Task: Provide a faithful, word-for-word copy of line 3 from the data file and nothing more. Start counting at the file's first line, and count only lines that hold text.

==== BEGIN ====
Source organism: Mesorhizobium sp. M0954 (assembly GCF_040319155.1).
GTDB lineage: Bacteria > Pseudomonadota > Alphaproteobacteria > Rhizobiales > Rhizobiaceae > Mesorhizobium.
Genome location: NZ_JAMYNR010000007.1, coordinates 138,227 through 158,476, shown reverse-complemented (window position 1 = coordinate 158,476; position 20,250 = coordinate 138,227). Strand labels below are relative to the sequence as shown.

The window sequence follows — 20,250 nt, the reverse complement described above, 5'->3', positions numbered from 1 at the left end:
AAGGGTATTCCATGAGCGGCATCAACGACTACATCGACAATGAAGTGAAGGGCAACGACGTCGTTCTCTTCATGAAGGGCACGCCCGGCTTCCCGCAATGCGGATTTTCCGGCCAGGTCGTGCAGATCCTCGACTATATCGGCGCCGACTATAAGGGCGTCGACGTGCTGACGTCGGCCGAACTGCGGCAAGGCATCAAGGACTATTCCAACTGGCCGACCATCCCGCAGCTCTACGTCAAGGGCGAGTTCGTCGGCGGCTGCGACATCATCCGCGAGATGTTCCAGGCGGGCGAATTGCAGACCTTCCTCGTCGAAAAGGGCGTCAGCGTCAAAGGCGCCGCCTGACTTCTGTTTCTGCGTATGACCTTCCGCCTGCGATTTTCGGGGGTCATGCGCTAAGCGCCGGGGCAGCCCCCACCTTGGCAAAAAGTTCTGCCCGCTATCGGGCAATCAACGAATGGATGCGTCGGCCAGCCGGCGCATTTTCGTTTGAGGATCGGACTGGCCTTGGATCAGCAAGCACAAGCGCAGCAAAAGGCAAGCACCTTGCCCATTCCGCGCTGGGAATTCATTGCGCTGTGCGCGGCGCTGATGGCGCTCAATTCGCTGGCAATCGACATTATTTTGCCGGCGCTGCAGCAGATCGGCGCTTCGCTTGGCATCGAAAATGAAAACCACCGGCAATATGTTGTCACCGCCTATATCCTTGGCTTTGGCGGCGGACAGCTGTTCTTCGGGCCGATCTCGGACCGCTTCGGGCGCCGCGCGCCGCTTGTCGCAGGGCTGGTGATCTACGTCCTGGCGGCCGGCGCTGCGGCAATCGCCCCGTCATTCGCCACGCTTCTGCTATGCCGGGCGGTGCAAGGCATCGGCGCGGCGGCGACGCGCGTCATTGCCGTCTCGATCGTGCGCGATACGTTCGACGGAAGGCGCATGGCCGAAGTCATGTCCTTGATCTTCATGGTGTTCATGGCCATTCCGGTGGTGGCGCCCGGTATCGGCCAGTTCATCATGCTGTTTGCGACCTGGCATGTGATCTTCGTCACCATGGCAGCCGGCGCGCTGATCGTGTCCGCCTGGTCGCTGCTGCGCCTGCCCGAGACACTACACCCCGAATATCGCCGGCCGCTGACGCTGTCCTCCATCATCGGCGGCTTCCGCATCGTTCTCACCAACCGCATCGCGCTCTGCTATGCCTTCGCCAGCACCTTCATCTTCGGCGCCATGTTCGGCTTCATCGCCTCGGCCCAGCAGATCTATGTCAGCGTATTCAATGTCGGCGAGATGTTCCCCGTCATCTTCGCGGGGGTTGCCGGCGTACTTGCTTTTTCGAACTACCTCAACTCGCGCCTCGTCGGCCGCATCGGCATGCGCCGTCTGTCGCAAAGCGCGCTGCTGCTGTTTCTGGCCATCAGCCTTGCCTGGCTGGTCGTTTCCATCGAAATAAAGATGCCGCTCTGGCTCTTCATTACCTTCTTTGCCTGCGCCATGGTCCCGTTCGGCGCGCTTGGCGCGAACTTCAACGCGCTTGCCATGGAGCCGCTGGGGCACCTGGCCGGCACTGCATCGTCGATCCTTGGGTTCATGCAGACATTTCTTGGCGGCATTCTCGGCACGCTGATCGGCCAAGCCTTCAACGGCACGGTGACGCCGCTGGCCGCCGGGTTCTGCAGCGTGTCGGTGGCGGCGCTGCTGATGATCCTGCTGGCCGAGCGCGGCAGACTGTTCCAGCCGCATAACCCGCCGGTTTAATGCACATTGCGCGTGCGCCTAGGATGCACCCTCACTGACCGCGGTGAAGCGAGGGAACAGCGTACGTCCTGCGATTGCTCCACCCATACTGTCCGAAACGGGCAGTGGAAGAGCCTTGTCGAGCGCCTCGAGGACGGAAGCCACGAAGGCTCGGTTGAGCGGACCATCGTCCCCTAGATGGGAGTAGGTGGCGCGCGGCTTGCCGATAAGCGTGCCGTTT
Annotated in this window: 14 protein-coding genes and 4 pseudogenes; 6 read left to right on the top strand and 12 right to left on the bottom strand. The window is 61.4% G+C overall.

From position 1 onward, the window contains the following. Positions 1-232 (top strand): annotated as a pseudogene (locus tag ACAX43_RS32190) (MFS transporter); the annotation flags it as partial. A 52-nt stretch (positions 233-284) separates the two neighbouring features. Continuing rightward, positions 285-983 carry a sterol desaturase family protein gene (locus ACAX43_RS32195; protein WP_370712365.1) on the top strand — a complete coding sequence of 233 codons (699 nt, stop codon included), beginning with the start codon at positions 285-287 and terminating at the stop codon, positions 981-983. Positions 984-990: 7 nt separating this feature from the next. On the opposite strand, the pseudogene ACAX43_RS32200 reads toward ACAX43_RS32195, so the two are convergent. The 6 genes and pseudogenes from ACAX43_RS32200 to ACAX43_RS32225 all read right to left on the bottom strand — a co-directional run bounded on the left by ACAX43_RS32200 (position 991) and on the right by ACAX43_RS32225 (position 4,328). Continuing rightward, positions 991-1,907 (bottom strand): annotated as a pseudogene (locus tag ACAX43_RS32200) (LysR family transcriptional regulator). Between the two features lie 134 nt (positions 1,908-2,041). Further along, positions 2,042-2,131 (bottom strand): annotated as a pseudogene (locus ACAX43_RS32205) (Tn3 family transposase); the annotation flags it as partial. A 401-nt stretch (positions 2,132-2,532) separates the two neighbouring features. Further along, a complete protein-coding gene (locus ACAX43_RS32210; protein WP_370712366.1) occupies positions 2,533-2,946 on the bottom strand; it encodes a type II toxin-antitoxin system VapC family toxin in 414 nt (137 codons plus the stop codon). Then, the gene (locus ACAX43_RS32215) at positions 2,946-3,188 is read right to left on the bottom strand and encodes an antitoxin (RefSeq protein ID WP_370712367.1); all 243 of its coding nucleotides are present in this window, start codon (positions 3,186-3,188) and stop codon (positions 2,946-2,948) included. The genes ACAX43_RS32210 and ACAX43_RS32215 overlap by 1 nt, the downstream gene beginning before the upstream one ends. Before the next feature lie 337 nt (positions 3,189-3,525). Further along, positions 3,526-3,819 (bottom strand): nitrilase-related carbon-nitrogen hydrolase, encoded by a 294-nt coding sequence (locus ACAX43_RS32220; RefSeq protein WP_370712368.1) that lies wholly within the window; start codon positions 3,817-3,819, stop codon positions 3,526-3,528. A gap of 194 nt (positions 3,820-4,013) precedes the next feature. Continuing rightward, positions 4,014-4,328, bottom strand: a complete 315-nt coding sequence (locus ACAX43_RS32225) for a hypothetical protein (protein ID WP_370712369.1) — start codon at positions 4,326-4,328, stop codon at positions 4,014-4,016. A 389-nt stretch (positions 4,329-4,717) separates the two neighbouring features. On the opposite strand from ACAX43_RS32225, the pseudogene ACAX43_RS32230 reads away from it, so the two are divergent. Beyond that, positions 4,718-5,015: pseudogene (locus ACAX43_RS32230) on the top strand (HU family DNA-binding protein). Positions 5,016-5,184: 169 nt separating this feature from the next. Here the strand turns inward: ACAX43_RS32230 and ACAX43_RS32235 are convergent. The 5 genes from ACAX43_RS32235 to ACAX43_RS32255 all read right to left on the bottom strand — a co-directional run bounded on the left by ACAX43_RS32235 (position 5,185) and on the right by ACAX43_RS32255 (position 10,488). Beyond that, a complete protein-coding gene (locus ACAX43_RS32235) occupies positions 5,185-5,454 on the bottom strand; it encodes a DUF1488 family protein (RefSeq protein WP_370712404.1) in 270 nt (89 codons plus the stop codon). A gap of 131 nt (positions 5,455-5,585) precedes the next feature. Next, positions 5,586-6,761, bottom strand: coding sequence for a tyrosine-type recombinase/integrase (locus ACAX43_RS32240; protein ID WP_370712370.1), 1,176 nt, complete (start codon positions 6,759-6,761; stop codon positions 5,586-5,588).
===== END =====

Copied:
Genome location: NZ_JAMYNR010000007.1, coordinates 138,227 through 158,476, shown reverse-complemented (window position 1 = coordinate 158,476; position 20,250 = coordinate 138,227). Strand labels below are relative to the sequence as shown.